pythonrecursiondynamic-programming# Using dynamic programming to solve a version of the knapsack problem

I'm working through MIT6.0002 on OpenCourseWare (https://ocw.mit.edu/courses/electrical-engineering-and-computer-science/6-0002-introduction-to-computational-thinking-and-data-science-fall-2016/assignments/) and I am stumped on Part B of Problem Set 1. The problem, which is presented as a version of the knapsack problem, is stated as follows:

[The Aucks have found a colony of geese that lay golden eggs of various weights] They want to carry as few eggs as possible on their trip as they don’t have a lot of space on their ships. They have taken detailed notes on the weights of all the eggs that geese can lay in a given flock and how much weight their ships can hold. Implement a dynamic programming algorithm to find the minimum number of eggs needed to make a given weight for a certain ship in dp_make_weight. The result should be an integer representing the minimum number of eggs from the given flock of geese needed to make the given weight. Your algorithm does not need to return what the weight of the eggs are, just the minimum number of eggs.

Assumptions:

- All the eggs weights are unique between different geese, but a given goose will always lay the same size egg
- The Aucks can wait around for the geese to lay as many eggs as they need [ie there is an infinite supply of each size of egg].
- There are always eggs of size 1 available

The problem also states that the solution **must** use dynamic programming. I have written a solution (in Python) which I think finds the optimal solution, but it does not use dynamic programming, and I fail to understand how dynamic programming is applicable. It was also suggested that the solution should use recursion.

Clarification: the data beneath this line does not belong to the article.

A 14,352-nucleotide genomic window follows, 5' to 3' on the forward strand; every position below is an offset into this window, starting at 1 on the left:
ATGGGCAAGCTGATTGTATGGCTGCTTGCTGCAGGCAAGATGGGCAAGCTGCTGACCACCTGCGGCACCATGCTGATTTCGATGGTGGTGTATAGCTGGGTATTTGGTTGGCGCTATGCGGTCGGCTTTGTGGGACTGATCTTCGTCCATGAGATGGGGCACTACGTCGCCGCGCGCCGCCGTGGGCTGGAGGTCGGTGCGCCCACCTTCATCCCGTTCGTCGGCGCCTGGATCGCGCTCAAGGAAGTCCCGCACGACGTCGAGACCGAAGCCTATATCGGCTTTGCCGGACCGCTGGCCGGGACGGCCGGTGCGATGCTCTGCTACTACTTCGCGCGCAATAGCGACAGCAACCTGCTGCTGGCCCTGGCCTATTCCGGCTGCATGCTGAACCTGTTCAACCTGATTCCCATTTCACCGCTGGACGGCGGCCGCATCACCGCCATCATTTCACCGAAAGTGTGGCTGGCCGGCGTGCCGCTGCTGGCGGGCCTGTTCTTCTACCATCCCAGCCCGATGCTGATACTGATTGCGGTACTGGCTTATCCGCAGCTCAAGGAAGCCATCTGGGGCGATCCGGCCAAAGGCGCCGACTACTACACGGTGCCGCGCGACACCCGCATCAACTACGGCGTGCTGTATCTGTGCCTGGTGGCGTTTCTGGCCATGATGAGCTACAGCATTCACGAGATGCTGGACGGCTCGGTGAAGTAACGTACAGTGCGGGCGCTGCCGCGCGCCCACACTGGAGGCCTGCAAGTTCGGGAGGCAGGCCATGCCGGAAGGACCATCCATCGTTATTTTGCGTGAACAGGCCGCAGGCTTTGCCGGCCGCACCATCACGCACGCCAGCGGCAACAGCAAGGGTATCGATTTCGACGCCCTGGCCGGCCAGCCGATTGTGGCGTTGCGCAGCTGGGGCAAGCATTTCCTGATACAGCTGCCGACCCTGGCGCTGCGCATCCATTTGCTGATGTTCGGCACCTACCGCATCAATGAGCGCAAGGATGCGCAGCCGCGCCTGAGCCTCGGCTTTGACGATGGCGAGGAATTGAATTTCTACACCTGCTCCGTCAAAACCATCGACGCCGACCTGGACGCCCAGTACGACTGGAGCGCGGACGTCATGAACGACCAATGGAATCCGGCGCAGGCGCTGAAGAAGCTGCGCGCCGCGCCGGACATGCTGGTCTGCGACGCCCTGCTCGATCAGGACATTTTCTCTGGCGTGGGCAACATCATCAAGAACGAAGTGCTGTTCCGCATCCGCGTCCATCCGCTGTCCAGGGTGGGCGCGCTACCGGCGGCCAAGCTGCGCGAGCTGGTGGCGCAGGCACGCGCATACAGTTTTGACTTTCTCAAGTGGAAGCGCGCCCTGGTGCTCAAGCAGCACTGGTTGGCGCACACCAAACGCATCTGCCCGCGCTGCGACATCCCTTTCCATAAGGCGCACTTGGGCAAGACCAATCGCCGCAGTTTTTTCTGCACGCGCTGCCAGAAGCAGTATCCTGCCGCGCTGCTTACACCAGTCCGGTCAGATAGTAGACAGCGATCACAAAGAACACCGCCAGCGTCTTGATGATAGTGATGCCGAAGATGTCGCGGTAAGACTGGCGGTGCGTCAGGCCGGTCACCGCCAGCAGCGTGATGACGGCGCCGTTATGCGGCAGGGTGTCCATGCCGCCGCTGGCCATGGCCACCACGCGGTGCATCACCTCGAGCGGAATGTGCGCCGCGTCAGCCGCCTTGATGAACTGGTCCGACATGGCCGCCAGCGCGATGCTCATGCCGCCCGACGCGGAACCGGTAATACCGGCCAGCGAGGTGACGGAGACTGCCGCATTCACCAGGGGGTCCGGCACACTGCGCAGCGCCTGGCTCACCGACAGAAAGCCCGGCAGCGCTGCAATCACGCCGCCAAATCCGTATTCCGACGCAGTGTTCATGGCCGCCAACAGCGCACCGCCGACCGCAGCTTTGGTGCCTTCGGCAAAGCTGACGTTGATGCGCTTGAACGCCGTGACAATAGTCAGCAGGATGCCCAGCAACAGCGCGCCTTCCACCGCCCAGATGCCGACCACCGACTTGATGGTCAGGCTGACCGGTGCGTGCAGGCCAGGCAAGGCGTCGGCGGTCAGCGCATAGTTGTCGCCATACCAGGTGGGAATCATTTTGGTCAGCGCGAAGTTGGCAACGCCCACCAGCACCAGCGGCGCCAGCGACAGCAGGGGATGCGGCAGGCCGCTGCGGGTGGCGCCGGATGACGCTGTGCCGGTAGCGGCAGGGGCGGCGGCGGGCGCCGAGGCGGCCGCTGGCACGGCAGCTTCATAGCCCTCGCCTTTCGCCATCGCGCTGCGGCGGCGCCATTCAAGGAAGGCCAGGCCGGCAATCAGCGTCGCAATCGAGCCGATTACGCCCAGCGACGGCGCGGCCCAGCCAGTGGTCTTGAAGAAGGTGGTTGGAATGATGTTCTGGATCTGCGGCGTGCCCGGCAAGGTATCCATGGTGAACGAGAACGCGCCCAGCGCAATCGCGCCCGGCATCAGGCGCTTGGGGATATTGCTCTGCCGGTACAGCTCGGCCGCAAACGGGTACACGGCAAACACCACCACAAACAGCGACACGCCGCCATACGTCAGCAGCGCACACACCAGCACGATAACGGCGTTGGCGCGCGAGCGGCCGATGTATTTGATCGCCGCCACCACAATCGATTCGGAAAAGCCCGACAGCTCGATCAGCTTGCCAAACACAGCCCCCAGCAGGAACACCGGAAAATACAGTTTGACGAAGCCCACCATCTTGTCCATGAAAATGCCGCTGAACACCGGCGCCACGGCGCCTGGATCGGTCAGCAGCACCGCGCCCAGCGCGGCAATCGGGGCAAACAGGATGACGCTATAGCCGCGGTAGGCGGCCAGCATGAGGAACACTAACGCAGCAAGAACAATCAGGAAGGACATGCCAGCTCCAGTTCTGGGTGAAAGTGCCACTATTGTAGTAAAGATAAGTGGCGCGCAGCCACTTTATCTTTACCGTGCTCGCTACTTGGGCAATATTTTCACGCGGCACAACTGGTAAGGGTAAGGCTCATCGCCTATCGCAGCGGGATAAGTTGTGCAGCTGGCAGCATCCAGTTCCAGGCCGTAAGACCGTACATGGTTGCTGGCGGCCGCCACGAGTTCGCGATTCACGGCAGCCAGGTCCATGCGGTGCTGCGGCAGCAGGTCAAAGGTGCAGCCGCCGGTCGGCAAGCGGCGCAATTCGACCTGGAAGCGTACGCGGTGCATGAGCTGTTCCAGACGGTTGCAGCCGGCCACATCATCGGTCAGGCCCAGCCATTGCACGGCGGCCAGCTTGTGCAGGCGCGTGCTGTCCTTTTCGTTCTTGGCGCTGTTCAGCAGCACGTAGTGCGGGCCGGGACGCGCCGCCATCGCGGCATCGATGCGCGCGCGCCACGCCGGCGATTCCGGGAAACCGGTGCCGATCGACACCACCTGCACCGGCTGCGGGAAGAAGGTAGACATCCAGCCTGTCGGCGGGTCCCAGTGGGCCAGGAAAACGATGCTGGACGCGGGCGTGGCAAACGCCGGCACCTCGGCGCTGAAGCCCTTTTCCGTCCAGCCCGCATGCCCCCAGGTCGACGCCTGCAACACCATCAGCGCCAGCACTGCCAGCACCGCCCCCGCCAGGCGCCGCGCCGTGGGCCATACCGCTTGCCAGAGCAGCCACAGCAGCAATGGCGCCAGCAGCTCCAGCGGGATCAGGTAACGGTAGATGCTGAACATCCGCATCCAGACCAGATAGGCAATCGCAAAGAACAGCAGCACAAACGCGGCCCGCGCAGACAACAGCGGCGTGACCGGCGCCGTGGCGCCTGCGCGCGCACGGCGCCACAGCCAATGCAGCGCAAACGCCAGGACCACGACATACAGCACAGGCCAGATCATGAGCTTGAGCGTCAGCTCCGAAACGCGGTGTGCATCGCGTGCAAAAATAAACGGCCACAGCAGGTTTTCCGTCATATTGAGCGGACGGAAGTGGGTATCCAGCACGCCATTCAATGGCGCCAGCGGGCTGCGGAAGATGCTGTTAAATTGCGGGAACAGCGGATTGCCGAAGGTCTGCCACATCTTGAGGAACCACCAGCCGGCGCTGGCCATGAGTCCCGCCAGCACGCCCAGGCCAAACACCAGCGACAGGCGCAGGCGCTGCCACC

Can anybody explain to me what the advantage is of using memoization in this case, and what I would gain by implementing a recursive solution? (Apologies if my question is too vague or if the solution is too obvious for words; I'm a relative beginner to programming, and to this site).

My code:

```
#================================
# Part B: Golden Eggs
#================================
# Problem 1
def dp_make_weight(egg_weights, target_weight, memo = {}):
"""
Find number of eggs to bring back, using the smallest number of eggs. Assumes there is
an infinite supply of eggs of each weight, and there is always a egg of value 1.
Parameters:
egg_weights - tuple of integers, available egg weights sorted from smallest to largest value (1 = d1 < d2 < ... < dk)
target_weight - int, amount of weight we want to find eggs to fit
memo - dictionary, OPTIONAL parameter for memoization (you may not need to use this parameter depending on your implementation)